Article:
Tadpole scientists: Two NH kids co-publish a research paper on frog eggs
When 8-year-old Ava Calsbeek spotted some wood frog eggs in a pond near her family’s home in Hanover, she noticed they were black on one side and white on the other.
Ava showed her dad, Ryan Calsbeek, and her 11-year-old sister, Izzy, who wondered why that was happening.
“And so I asked if the black was so that they could absorb more sunlight to grow faster,” Izzy said.
Ava and Izzy decided to test how changes in temperature and sunlight affect how wood frog eggs grow, and whether it mattered if sunlight came from above or below the eggs in order to determine if different sides of the eggs absorb heat differently.
They put the frog eggs into two batches: One tub had direct sunlight coming from above the eggs, while the other had a mirror underneath the tub so that light could be redirected up towards the eggs.
Nearly two years after first noticing the differences in the eggs and running their experiments, the sisters co-published a research paper with their dad, Ryan, a professor of biological sciences at Dartmouth College. The three found that while the different sides of the eggs didn’t absorb heat differently, communal nesting habits kept the frog eggs warm — especially for the batch with a mirror underneath, since the reflection mimicked a colder environment.
“It’s better for the frog eggs to be in groups because they heat themselves,” Ava said of the findings.
Ryan Calsbeek said the results mirror how communal nesting habits among species, even in New Hampshire, are being directly impacted by temperature shifts due to climate change.
“We've had very early springs where the ponds thaw,” he said. “Frogs come in because they think it's time to lay their eggs and then we'll get an unexpected cold snap soon thereafter.”
That sort of unpredictable fluctuation in temperature, Ryan said, can leave different species unprepared for drastic changes in climate.
“A lot of these populations are experiencing higher levels of mortality, not just because of warming, but because of the hot-cold cycles that are relatively unexpected, relatively new,” he said.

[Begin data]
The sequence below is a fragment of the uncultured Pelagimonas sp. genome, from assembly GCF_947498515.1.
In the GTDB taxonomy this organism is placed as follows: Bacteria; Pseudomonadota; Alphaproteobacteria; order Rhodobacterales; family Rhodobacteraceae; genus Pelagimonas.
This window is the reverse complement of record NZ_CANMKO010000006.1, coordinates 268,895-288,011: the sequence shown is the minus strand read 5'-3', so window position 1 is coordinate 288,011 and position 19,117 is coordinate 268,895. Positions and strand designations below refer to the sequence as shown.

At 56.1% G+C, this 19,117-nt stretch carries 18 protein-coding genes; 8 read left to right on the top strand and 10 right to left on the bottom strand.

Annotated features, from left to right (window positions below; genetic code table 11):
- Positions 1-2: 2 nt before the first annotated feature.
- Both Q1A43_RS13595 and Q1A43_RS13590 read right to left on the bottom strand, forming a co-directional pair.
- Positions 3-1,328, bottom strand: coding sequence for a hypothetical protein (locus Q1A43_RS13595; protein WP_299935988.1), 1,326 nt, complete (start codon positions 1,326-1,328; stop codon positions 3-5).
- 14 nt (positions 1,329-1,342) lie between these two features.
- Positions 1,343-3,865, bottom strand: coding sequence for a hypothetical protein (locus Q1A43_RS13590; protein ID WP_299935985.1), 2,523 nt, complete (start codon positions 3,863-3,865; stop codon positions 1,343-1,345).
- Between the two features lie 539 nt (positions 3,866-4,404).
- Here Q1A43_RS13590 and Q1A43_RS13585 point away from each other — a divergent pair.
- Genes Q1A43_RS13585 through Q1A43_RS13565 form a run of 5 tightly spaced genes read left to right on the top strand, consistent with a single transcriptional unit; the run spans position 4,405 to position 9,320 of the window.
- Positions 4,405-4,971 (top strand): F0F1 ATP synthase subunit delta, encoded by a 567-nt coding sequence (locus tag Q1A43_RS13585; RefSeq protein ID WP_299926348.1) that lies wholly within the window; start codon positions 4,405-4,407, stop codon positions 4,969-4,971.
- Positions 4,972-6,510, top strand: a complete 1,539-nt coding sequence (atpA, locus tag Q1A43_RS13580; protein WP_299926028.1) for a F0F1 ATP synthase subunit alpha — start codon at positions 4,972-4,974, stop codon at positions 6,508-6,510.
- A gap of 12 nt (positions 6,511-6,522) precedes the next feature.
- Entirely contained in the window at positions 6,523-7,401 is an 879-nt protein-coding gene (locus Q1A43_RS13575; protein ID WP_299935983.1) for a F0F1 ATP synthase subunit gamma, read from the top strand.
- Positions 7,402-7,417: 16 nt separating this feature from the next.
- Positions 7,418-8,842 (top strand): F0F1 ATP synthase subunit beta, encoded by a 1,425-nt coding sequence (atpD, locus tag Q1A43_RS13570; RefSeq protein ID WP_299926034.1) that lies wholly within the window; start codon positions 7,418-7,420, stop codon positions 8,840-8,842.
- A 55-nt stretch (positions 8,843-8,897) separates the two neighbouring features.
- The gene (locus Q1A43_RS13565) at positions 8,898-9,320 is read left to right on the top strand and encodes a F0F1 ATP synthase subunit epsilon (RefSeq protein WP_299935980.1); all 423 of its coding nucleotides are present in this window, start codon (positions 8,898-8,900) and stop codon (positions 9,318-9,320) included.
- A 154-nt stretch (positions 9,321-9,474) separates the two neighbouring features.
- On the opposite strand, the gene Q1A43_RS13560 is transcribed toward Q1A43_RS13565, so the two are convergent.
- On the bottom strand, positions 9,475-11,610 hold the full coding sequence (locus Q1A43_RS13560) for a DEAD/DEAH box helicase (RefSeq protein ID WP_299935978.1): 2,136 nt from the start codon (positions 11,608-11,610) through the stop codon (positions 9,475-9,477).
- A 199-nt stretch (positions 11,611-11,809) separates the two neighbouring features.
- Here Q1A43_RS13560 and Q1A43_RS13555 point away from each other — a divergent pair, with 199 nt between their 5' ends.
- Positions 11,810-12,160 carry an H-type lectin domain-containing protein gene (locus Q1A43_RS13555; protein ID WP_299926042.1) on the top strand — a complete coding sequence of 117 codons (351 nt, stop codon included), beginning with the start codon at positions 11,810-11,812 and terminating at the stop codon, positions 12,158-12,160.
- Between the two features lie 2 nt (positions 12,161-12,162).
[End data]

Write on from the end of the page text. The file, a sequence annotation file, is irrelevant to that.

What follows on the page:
Running these experiments together to understand what was happening with the frogs and their eggs has left an impression on Ryan, Ava and Izzy.
“These two are certainly the youngest field scientists I've ever interacted with,” he said.
The two sisters would pass off the data they collected, diagrams of the developing embryos and weather notes. Ryan would transcribe their observations and run statistical analyses of the data the sisters had written down in a notebook.
“The data notebook is a great memory with their little handwriting and the drawings that they made of the developing tadpoles,” he said. “Something we'll keep forever.”
Ava said that looking back, there was one part of the experience she especially liked.
“I really liked going out and catching the frog eggs to do the experiment,” she said.
“They kind of feel like Jell-O,” Izzy added. “It makes your hands dry.”
The sisters are already thinking about more experiments to do.
“I think it would be really cool if people put frog eggs in, like, different temperatures in different climates and see which one is best for different frogs,” Izzy said.
Ava wants to put eggs of different frog species in close proximity to each other, and see how they might interact.
“Like poisonous frogs and wood frogs,” she clarified.
They’ll have another notebook at the ready if they decide to put these questions to the test.